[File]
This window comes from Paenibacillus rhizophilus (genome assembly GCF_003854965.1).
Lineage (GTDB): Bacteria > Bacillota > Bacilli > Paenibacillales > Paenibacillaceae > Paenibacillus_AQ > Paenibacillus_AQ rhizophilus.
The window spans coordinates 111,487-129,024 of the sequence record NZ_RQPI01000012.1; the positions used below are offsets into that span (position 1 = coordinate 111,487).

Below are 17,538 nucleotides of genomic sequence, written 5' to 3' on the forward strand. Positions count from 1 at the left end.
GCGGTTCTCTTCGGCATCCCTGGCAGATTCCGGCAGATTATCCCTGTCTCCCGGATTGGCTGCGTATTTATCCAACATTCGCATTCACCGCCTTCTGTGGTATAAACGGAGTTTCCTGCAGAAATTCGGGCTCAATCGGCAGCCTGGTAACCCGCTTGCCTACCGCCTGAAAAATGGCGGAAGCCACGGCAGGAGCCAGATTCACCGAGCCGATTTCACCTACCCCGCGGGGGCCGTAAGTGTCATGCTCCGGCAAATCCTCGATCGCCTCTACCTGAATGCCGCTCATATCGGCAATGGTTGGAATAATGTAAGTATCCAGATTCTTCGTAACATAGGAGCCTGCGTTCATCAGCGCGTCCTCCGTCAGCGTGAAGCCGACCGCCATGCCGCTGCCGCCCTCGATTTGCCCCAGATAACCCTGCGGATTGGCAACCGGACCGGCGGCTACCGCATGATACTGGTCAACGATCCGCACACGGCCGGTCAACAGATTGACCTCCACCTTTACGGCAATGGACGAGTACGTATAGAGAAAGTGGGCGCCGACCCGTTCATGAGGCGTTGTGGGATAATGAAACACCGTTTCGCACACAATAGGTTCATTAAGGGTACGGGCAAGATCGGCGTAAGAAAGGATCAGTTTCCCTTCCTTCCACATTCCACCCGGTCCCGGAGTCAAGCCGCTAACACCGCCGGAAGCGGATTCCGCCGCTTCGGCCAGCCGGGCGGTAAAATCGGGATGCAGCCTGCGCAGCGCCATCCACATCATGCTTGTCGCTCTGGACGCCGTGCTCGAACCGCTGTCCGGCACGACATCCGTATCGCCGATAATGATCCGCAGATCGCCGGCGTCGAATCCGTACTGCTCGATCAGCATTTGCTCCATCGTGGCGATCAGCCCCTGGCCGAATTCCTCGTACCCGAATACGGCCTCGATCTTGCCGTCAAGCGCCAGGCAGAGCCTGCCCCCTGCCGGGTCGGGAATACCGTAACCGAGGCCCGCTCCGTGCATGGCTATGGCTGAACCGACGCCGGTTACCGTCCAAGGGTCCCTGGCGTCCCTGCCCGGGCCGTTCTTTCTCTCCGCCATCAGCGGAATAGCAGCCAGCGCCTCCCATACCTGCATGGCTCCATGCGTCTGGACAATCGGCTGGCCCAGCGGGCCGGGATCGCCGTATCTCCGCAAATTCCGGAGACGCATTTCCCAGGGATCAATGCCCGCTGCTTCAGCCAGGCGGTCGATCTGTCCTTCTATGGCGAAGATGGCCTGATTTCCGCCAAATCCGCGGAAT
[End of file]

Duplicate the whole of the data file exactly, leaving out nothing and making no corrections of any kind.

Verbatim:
This window comes from Paenibacillus rhizophilus (genome assembly GCF_003854965.1).
Lineage (GTDB): Bacteria > Bacillota > Bacilli > Paenibacillales > Paenibacillaceae > Paenibacillus_AQ > Paenibacillus_AQ rhizophilus.
The window spans coordinates 111,487-129,024 of the sequence record NZ_RQPI01000012.1; the positions used below are offsets into that span (position 1 = coordinate 111,487).

Below are 17,538 nucleotides of genomic sequence, written 5' to 3' on the forward strand. Positions count from 1 at the left end.
GCGGTTCTCTTCGGCATCCCTGGCAGATTCCGGCAGATTATCCCTGTCTCCCGGATTGGCTGCGTATTTATCCAACATTCGCATTCACCGCCTTCTGTGGTATAAACGGAGTTTCCTGCAGAAATTCGGGCTCAATCGGCAGCCTGGTAACCCGCTTGCCTACCGCCTGAAAAATGGCGGAAGCCACGGCAGGAGCCAGATTCACCGAGCCGATTTCACCTACCCCGCGGGGGCCGTAAGTGTCATGCTCCGGCAAATCCTCGATCGCCTCTACCTGAATGCCGCTCATATCGGCAATGGTTGGAATAATGTAAGTATCCAGATTCTTCGTAACATAGGAGCCTGCGTTCATCAGCGCGTCCTCCGTCAGCGTGAAGCCGACCGCCATGCCGCTGCCGCCCTCGATTTGCCCCAGATAACCCTGCGGATTGGCAACCGGACCGGCGGCTACCGCATGATACTGGTCAACGATCCGCACACGGCCGGTCAACAGATTGACCTCCACCTTTACGGCAATGGACGAGTACGTATAGAGAAAGTGGGCGCCGACCCGTTCATGAGGCGTTGTGGGATAATGAAACACCGTTTCGCACACAATAGGTTCATTAAGGGTACGGGCAAGATCGGCGTAAGAAAGGATCAGTTTCCCTTCCTTCCACATTCCACCCGGTCCCGGAGTCAAGCCGCTAACACCGCCGGAAGCGGATTCCGCCGCTTCGGCCAGCCGGGCGGTAAAATCGGGATGCAGCCTGCGCAGCGCCATCCACATCATGCTTGTCGCTCTGGACGCCGTGCTCGAACCGCTGTCCGGCACGACATCCGTATCGCCGATAATGATCCGCAGATCGCCGGCGTCGAATCCGTACTGCTCGATCAGCATTTGCTCCATCGTGGCGATCAGCCCCTGGCCGAATTCCTCGTACCCGAATACGGCCTCGATCTTGCCGTCAAGCGCCAGGCAGAGCCTGCCCCCTGCCGGGTCGGGAATACCGTAACCGAGGCCCGCTCCGTGCATGGCTATGGCTGAACCGACGCCGGTTACCGTCCAAGGGTCCCTGGCGTCCCTGCCCGGGCCGTTCTTTCTCTCCGCCATCAGCGGAATAGCAGCCAGCGCCTCCCATACCTGCATGGCTCCATGCGTCTGGACAATCGGCTGGCCCAGCGGGCCGGGATCGCCGTATCTCCGCAAATTCCGGAGACGCATTTCCCAGGGATCAATGCCCGCTGCTTCAGCCAGGCGGTCGATCTGTCCTTCTATGGCGAAGATGGCCTGATTTCCGCCAAATCCGCGGAAT